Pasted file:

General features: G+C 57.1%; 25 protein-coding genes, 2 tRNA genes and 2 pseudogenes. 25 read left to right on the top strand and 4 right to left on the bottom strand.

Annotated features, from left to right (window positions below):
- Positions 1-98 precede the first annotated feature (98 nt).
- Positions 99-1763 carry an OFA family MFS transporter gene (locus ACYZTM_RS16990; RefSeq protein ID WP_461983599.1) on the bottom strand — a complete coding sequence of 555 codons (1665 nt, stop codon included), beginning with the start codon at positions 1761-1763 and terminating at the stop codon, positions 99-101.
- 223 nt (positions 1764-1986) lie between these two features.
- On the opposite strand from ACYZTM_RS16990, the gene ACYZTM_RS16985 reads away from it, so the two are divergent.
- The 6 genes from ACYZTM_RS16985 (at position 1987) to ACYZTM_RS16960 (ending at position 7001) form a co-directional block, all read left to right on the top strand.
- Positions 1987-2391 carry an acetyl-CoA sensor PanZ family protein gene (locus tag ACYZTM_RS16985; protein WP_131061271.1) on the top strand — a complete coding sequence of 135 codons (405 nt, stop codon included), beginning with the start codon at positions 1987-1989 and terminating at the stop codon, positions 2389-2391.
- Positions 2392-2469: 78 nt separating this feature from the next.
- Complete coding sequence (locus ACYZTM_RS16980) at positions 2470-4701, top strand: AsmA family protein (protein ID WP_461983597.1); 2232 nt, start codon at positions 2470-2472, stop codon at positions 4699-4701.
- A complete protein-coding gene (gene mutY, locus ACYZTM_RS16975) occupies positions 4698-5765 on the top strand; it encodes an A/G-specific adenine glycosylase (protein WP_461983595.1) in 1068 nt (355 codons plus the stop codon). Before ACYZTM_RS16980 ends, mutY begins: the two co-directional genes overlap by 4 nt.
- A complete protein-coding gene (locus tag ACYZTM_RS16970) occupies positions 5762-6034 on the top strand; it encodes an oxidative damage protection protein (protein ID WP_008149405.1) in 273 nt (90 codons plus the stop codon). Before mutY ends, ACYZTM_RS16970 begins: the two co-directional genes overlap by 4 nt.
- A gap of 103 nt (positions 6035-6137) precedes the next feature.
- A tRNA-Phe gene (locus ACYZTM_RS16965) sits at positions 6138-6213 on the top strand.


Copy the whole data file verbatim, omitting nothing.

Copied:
General features: G+C 57.1%; 25 protein-coding genes, 2 tRNA genes and 2 pseudogenes. 25 read left to right on the top strand and 4 right to left on the bottom strand.

Annotated features, from left to right (window positions below):
- Positions 1-98 precede the first annotated feature (98 nt).
- Positions 99-1763 carry an OFA family MFS transporter gene (locus ACYZTM_RS16990; RefSeq protein ID WP_461983599.1) on the bottom strand — a complete coding sequence of 555 codons (1665 nt, stop codon included), beginning with the start codon at positions 1761-1763 and terminating at the stop codon, positions 99-101.
- 223 nt (positions 1764-1986) lie between these two features.
- On the opposite strand from ACYZTM_RS16990, the gene ACYZTM_RS16985 reads away from it, so the two are divergent.
- The 6 genes from ACYZTM_RS16985 (at position 1987) to ACYZTM_RS16960 (ending at position 7001) form a co-directional block, all read left to right on the top strand.
- Positions 1987-2391 carry an acetyl-CoA sensor PanZ family protein gene (locus tag ACYZTM_RS16985; protein WP_131061271.1) on the top strand — a complete coding sequence of 135 codons (405 nt, stop codon included), beginning with the start codon at positions 1987-1989 and terminating at the stop codon, positions 2389-2391.
- Positions 2392-2469: 78 nt separating this feature from the next.
- Complete coding sequence (locus ACYZTM_RS16980) at positions 2470-4701, top strand: AsmA family protein (protein ID WP_461983597.1); 2232 nt, start codon at positions 2470-2472, stop codon at positions 4699-4701.
- A complete protein-coding gene (gene mutY, locus ACYZTM_RS16975) occupies positions 4698-5765 on the top strand; it encodes an A/G-specific adenine glycosylase (protein WP_461983595.1) in 1068 nt (355 codons plus the stop codon). Before ACYZTM_RS16980 ends, mutY begins: the two co-directional genes overlap by 4 nt.
- A complete protein-coding gene (locus tag ACYZTM_RS16970) occupies positions 5762-6034 on the top strand; it encodes an oxidative damage protection protein (protein ID WP_008149405.1) in 273 nt (90 codons plus the stop codon). Before mutY ends, ACYZTM_RS16970 begins: the two co-directional genes overlap by 4 nt.
- A gap of 103 nt (positions 6035-6137) precedes the next feature.
- A tRNA-Phe gene (locus ACYZTM_RS16965) sits at positions 6138-6213 on the top strand.